This December 2021 Tonalibus update extends an invitation to an upcoming concert in Basel on February 10. Further, it announces the Fidibus shop release of playlists for free continual listening. And it touches on the completion of the catalogue of tonalities and the expansion of the glossary. Finally, an inspiring quote concludes this Tonalibus update.
Invitation to a cooperation concert in Basel, Switzerland
Thursday, February 10, 2022, 19:30~21:30
QuBa Quartierzentrum Bachletten
Bachlettenstrasse 12, Basel
(More info and program highlights forthcoming in January.)
Fidibus shop news: Free playlists
- High mountains on fire, light, and sound — playlist Tonalibus D — so far: five new pieces, 33 minutes — a work in progress, accumulating like snow on the mountains
- Riding the wave’s crest — playlist Tonalibus C — ten pieces, mid 2021, 67 minutes
- Relishing the present — playlist Tonalibus B — nine pieces, early 2021, 45 minutes
- Creative joy of a new life — playlist Tonalibus A — twelve pieces, 2020, 39 minutes
Tonalibus news: Catalogue completion
The Tonalibus catalogue of anchored tonalities, after all, appears reasonably complete with its eighty entries. A recent concluding addition was the TetraNa progression. Besides the previously announced tonality TetraNa, this progression presents the three TetraNa inversions: Norcor, Locor, and Upcor.
Harmony is when opposites meet and circles close in unity — while remaining open-ended. The TetraNa progression exemplifies this quite visibly in its relative simplicity.
TetraNa, as tetratonality, spans only four notes, the fundamental and initial three overtones of the harmonic series. This progression rounds off the Tonalibus catalogue of tonalities, after growing to a considerable number of entries. It unifies the overtone foundation with pattern progression, full and partial, progressive and regressive, as well as anchored and to some extent also not anchored.
Harmony in its widest sense includes and remains open to everything and all. This progression stands for how the Tonalibus catalogue is to remain open-ended after reaching some level of completeness of something that in its entirety will always escape complete human grasp, will always be greater and go further — harmony, here in its expression as myriad of anchored tonalities.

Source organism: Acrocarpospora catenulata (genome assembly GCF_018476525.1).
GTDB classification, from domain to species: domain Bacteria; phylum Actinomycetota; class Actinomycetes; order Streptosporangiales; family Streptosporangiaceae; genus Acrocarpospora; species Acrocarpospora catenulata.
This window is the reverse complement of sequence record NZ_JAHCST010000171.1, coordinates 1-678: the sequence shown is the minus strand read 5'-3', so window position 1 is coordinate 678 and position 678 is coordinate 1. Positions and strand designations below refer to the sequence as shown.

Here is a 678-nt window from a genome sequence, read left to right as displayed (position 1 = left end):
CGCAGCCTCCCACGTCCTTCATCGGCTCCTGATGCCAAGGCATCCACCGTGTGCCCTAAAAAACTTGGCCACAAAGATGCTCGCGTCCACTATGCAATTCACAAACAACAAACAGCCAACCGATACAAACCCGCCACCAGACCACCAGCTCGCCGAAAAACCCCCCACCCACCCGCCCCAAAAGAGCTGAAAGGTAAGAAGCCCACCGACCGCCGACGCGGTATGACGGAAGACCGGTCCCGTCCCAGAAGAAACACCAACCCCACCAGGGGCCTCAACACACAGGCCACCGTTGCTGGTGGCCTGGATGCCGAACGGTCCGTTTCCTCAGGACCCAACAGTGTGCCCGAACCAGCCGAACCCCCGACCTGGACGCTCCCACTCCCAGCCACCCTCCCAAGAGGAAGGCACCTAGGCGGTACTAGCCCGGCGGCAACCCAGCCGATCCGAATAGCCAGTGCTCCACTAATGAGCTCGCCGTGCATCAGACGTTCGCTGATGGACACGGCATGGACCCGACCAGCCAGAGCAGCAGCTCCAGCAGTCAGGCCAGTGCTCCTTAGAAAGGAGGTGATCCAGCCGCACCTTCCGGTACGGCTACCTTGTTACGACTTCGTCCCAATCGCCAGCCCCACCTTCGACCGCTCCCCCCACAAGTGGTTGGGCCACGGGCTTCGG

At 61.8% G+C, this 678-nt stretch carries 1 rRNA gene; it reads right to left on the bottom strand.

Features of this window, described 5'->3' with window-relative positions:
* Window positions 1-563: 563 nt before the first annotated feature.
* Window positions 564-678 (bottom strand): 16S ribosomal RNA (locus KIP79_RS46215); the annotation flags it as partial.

Tonalibus news: Glossary expansion
The glossary defines basic and unique terms and names used by Tonalibus. It is the first option under Concepts in the top menu or on the Concepts page. Now it includes also the various key syllables used by Tonalibus in tonality names. Thus, a tonality name can express the inherent structure of the corresponding tonality.
The terms in the glossary are ordered alphabetically. However, this order differs from one language to another. This website automatically pulls up the version corresponding to the language of your system or your geographic location, e.g., with the links mentioned above. With the following links though you may see the different language specific glossary versions. The glossary in English translates to German, French, and Italian but keeps the alphabetic order of the terms in English. While the versions of the glossary in German, in French, and in Italian remain in the given language and list the terms in proper alphabetic order accordingly.
“The essential nature of words is, therefore, neither exhausted by their present meaning, nor is their importance confined to their usefulness as transmitters of thoughts and ideas; but they express, at the time, qualities which are not translatable into concepts. This is like a melody which, though it may be associated with a deep meaning, cannot be described by words or by any other medium of expression. It is that irrational quality which stirs up our deepest feelings, elevates our innermost being, and makes it vibrate with those with whom we are closely related in love and work.”
“All that is visible clings to the invisible, the audible to the inaudible, the tangible to the intangible, and, of course, the thinkable to the unthinkable.”
— The Shariyat-Ki-Sugmad, Books One & Two, Paul Twitchell, pp. 414-415